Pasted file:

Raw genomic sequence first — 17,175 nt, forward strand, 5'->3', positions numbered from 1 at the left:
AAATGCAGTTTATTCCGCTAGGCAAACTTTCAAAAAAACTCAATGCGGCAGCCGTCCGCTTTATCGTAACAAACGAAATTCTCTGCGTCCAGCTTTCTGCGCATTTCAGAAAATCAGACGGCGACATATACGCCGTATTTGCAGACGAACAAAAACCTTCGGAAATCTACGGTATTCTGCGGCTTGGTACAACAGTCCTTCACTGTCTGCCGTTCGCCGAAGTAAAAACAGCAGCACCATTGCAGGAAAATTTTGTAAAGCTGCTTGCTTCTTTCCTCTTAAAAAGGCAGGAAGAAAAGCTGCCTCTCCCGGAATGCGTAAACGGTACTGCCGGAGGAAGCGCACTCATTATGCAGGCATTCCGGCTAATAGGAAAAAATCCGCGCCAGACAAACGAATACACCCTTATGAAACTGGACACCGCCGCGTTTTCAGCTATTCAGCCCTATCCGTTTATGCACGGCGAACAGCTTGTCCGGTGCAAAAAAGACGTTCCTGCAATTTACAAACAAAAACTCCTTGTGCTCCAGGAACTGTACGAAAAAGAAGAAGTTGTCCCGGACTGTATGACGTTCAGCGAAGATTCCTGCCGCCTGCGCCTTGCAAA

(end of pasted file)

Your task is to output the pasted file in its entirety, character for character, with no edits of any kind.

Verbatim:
Raw genomic sequence first — 17,175 nt, forward strand, 5'->3', positions numbered from 1 at the left:
AAATGCAGTTTATTCCGCTAGGCAAACTTTCAAAAAAACTCAATGCGGCAGCCGTCCGCTTTATCGTAACAAACGAAATTCTCTGCGTCCAGCTTTCTGCGCATTTCAGAAAATCAGACGGCGACATATACGCCGTATTTGCAGACGAACAAAAACCTTCGGAAATCTACGGTATTCTGCGGCTTGGTACAACAGTCCTTCACTGTCTGCCGTTCGCCGAAGTAAAAACAGCAGCACCATTGCAGGAAAATTTTGTAAAGCTGCTTGCTTCTTTCCTCTTAAAAAGGCAGGAAGAAAAGCTGCCTCTCCCGGAATGCGTAAACGGTACTGCCGGAGGAAGCGCACTCATTATGCAGGCATTCCGGCTAATAGGAAAAAATCCGCGCCAGACAAACGAATACACCCTTATGAAACTGGACACCGCCGCGTTTTCAGCTATTCAGCCCTATCCGTTTATGCACGGCGAACAGCTTGTCCGGTGCAAAAAAGACGTTCCTGCAATTTACAAACAAAAACTCCTTGTGCTCCAGGAACTGTACGAAAAAGAAGAAGTTGTCCCGGACTGTATGACGTTCAGCGAAGATTCCTGCCGCCTGCGCCTTGCAAA